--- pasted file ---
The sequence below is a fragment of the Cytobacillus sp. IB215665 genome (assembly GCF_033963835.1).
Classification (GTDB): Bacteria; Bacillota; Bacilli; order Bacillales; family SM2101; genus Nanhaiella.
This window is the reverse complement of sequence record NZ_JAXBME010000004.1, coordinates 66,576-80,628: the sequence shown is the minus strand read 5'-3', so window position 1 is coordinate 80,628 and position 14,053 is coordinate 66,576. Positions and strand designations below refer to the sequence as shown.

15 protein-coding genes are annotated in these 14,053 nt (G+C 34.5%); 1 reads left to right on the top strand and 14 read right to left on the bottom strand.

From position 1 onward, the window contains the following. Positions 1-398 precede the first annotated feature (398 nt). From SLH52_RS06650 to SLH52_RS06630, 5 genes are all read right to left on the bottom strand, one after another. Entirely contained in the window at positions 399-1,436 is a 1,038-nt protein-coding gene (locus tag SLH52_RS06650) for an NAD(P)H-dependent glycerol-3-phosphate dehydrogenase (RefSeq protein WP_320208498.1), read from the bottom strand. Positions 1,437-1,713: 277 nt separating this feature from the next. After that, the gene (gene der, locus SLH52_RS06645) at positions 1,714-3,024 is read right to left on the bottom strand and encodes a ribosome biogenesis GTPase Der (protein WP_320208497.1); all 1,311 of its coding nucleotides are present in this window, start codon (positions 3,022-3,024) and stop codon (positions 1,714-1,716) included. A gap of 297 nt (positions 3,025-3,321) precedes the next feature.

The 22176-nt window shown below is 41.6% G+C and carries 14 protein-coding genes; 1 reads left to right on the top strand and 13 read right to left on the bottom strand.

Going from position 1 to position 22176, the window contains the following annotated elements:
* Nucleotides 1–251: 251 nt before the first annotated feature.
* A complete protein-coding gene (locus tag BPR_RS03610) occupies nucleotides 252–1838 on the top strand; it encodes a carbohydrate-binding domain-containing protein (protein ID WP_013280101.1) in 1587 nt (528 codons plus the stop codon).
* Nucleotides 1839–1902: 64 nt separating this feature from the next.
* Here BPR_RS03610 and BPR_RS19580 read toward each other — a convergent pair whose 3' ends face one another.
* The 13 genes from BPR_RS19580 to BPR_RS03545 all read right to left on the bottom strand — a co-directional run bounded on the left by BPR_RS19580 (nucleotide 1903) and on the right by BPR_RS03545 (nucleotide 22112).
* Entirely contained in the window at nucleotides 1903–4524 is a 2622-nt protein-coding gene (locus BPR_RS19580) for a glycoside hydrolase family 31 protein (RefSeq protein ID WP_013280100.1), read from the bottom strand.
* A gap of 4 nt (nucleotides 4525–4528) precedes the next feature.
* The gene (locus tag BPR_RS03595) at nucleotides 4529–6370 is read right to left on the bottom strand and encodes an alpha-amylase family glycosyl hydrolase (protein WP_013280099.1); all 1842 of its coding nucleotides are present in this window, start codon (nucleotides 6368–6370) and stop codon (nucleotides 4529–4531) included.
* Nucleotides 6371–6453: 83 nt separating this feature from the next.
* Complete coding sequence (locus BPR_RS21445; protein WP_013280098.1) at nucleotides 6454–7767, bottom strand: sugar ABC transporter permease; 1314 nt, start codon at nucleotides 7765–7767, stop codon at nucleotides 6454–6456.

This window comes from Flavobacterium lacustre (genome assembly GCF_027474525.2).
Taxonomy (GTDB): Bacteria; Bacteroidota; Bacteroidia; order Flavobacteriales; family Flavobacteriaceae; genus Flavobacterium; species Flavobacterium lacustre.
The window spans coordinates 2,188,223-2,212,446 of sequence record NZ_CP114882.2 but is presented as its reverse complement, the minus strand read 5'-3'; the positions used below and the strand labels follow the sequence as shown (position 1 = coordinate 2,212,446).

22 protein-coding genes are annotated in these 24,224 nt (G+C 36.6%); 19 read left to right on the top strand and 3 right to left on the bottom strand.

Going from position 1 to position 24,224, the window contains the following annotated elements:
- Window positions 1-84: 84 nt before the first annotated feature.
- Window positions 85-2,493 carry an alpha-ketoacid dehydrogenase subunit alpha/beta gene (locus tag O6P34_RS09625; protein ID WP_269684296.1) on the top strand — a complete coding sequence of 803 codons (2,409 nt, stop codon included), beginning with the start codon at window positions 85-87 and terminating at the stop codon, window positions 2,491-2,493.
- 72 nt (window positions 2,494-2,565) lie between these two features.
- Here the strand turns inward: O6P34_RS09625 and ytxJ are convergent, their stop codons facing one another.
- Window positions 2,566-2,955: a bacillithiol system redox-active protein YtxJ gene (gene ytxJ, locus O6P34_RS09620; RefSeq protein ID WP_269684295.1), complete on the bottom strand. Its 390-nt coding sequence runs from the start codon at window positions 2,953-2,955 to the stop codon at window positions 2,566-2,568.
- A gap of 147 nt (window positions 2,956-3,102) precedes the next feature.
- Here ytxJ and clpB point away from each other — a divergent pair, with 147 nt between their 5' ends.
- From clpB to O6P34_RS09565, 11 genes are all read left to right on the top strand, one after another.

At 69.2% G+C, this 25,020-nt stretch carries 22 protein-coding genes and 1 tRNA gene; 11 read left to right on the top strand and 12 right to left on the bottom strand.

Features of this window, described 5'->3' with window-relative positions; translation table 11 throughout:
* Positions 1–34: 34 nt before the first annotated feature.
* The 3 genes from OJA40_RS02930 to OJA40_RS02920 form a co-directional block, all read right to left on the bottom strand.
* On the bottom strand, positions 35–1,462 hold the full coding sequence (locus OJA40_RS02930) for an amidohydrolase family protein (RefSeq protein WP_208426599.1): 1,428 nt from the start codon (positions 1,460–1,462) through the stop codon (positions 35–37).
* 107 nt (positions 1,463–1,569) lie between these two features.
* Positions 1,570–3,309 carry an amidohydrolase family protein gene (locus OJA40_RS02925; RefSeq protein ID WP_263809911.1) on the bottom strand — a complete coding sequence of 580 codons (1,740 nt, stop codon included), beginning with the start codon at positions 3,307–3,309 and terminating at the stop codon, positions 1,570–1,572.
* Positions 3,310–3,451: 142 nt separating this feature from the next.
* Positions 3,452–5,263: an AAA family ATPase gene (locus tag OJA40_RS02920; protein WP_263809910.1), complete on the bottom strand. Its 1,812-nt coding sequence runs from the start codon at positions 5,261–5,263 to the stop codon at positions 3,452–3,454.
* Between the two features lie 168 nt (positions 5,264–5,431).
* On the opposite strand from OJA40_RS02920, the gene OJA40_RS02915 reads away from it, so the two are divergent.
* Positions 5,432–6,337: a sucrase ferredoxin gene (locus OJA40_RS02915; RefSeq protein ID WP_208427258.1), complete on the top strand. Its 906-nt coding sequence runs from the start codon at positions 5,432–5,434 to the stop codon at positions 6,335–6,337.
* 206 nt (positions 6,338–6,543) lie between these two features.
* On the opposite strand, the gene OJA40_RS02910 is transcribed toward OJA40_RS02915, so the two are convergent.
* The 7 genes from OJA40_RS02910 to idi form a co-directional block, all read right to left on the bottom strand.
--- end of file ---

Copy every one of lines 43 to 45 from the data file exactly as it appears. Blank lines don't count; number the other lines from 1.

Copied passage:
* 206 nt (positions 6,338–6,543) lie between these two features.
* On the opposite strand, the gene OJA40_RS02910 is transcribed toward OJA40_RS02915, so the two are convergent.
* The 7 genes from OJA40_RS02910 to idi form a co-directional block, all read right to left on the bottom strand.